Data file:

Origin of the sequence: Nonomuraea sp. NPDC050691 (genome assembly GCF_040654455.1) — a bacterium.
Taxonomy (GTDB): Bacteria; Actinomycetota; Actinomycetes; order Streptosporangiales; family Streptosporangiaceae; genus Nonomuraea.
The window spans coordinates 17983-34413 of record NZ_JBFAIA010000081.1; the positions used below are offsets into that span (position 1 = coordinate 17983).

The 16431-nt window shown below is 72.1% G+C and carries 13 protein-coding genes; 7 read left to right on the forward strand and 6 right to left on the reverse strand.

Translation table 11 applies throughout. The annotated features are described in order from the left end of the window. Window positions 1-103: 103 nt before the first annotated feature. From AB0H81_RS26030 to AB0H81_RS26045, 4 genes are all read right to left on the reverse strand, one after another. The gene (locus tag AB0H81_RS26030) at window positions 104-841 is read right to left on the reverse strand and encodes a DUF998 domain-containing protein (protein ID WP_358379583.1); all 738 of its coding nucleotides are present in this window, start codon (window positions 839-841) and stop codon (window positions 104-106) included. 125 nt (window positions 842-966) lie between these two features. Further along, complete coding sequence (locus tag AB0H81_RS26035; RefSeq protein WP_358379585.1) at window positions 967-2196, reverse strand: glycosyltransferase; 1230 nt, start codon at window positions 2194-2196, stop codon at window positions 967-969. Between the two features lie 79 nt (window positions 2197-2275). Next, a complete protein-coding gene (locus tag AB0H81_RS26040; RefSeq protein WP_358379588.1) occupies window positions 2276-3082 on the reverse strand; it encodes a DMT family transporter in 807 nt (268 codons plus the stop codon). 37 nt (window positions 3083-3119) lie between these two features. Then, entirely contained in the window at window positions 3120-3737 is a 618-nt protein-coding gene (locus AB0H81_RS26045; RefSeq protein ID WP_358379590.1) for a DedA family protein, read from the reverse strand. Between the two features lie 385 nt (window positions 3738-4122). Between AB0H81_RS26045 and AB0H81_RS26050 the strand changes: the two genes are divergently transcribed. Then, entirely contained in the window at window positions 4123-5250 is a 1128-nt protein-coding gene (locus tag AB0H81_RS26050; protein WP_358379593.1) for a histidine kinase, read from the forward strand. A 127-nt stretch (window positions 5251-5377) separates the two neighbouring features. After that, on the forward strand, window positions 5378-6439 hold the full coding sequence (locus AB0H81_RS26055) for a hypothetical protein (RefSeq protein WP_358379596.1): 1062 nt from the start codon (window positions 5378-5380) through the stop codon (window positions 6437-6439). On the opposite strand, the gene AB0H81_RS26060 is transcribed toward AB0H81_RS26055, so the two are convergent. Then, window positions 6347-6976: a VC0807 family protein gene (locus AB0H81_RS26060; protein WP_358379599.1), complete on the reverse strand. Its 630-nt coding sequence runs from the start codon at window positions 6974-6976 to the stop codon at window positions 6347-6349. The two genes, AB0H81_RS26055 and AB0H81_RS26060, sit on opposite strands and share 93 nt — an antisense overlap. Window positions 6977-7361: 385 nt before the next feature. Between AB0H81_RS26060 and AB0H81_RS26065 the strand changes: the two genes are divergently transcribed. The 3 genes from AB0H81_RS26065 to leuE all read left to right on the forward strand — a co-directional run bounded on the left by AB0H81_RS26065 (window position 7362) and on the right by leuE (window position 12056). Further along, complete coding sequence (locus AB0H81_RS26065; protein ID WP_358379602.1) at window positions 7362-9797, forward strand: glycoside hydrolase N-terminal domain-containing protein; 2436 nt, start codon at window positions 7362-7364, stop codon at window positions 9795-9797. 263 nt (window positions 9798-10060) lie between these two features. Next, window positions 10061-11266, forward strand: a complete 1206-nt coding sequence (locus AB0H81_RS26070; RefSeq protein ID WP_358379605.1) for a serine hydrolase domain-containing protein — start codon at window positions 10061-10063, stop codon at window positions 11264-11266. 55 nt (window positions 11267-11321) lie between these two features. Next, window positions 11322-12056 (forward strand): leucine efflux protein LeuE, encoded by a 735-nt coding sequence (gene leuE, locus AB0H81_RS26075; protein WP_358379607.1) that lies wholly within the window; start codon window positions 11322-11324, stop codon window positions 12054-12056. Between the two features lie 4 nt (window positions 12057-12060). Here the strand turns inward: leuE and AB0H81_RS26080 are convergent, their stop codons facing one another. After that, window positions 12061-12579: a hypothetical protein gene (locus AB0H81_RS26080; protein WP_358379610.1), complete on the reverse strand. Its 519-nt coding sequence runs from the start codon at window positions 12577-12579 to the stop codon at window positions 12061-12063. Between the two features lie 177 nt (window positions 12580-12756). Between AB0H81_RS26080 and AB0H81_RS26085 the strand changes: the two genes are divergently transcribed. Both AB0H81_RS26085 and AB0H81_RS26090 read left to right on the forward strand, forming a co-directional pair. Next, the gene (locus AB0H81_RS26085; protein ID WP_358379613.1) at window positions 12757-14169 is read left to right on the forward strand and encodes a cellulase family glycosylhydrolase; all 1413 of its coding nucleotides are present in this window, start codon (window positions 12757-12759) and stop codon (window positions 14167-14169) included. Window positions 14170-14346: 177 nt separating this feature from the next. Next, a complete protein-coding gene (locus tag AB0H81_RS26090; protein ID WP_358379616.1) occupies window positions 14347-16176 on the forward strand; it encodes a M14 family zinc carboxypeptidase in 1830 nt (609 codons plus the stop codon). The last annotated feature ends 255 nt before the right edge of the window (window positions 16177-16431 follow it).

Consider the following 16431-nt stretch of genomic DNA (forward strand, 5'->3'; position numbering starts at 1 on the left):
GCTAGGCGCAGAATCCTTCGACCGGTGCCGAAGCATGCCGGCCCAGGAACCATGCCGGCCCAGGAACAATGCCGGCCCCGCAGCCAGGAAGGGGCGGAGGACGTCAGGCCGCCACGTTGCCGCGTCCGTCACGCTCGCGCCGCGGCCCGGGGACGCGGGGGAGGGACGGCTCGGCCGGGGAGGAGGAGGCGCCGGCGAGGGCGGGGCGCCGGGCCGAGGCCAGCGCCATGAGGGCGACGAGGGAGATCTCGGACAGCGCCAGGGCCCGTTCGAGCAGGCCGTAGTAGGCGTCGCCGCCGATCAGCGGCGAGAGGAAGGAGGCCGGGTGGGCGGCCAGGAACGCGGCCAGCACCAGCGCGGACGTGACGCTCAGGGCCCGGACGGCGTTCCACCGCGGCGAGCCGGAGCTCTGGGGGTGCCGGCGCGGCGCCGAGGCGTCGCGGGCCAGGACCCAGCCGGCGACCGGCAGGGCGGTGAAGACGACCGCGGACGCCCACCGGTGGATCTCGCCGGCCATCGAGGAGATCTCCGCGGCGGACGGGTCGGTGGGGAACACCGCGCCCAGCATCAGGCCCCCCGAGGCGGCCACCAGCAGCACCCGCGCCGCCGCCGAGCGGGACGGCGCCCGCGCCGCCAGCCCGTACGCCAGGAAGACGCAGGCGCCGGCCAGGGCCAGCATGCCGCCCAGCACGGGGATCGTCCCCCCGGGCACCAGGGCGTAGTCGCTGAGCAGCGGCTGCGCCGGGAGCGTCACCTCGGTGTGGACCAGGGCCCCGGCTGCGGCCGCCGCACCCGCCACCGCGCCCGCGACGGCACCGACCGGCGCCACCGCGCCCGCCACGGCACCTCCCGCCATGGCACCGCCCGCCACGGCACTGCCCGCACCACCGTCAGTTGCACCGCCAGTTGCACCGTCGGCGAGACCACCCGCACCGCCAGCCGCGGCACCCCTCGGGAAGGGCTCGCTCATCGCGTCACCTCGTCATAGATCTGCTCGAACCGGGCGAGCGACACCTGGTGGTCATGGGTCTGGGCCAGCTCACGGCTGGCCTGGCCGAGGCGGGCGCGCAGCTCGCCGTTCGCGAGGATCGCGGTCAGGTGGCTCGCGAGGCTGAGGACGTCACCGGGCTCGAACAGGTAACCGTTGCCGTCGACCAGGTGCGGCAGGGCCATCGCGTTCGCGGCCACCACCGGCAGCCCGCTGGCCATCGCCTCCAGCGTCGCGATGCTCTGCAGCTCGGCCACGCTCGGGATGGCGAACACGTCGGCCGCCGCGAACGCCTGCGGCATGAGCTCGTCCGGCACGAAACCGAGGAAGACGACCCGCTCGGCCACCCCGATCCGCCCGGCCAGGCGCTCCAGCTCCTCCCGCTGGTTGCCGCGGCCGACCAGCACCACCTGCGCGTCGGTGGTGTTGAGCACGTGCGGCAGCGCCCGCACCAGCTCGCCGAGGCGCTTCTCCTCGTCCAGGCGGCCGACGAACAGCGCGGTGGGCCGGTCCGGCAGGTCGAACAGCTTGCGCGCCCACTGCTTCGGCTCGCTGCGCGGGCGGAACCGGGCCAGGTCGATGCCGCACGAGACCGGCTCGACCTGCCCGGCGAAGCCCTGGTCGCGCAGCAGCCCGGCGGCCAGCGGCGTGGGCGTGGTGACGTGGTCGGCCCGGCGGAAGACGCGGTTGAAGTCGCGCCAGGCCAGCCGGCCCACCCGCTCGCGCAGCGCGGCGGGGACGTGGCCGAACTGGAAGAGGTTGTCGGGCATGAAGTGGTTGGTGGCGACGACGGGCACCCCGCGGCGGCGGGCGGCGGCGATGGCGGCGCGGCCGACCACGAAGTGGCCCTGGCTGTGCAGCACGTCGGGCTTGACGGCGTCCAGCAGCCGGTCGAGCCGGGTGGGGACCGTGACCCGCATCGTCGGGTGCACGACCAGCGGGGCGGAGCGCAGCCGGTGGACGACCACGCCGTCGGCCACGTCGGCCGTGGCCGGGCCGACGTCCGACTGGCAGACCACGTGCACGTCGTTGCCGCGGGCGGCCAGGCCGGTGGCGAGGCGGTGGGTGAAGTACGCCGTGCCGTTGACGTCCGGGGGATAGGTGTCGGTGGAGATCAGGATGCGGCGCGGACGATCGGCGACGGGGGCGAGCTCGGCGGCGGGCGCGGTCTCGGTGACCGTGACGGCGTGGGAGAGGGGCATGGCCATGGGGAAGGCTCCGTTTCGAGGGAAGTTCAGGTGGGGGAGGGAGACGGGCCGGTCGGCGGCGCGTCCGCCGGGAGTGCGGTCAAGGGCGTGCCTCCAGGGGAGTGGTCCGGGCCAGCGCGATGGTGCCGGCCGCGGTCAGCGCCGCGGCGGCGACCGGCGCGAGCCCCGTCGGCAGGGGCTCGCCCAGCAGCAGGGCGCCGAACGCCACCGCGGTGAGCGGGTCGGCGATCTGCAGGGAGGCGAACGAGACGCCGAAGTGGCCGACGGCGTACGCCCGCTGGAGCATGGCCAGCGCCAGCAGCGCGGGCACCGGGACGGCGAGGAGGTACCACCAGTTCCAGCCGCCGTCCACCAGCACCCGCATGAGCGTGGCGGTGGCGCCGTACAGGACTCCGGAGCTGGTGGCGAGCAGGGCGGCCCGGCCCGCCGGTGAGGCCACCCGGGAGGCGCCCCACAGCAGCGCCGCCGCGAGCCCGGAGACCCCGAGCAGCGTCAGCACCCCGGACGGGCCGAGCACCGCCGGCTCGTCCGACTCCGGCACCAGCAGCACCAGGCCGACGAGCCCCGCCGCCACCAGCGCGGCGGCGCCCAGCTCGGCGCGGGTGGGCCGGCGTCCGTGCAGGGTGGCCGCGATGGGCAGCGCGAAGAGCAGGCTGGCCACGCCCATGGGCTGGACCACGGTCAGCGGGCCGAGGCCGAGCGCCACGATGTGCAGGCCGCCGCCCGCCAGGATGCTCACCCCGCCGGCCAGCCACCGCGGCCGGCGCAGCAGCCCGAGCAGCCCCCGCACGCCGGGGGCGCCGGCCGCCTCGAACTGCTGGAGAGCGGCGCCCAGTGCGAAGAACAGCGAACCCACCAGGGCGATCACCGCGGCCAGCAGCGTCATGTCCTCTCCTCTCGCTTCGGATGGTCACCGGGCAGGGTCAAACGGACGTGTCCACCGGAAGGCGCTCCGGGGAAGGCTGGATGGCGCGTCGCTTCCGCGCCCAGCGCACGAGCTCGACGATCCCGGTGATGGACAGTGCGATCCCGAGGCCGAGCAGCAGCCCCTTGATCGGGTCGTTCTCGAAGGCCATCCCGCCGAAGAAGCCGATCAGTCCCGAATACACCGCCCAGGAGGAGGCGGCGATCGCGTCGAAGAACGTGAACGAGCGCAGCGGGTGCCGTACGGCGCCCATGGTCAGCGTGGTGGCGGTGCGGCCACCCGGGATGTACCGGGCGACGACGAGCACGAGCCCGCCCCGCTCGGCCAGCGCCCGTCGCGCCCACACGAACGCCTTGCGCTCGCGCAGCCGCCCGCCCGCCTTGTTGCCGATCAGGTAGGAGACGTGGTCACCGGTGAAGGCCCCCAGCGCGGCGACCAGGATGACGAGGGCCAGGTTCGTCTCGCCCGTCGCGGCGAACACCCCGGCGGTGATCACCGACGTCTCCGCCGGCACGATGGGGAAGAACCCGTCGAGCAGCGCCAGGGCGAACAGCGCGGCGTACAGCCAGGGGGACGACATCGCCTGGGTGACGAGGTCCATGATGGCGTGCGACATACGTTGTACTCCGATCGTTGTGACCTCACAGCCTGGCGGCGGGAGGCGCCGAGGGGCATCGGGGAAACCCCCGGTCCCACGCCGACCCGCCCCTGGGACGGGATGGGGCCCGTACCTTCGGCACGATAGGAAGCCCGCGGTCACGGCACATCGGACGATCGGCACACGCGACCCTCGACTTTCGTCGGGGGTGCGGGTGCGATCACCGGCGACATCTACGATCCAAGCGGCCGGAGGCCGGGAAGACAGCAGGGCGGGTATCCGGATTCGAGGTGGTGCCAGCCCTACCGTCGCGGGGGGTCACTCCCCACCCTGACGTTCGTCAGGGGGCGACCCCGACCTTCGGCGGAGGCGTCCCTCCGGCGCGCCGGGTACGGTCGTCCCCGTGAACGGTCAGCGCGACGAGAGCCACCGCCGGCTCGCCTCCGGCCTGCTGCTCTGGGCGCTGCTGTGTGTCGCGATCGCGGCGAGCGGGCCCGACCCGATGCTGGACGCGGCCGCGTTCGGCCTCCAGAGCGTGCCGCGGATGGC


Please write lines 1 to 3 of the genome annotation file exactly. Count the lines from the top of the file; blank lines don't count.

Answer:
Origin of the sequence: Nonomuraea sp. NPDC050691 (genome assembly GCF_040654455.1) — a bacterium.
Taxonomy (GTDB): Bacteria; Actinomycetota; Actinomycetes; order Streptosporangiales; family Streptosporangiaceae; genus Nonomuraea.
The window spans coordinates 17983-34413 of record NZ_JBFAIA010000081.1; the positions used below are offsets into that span (position 1 = coordinate 17983).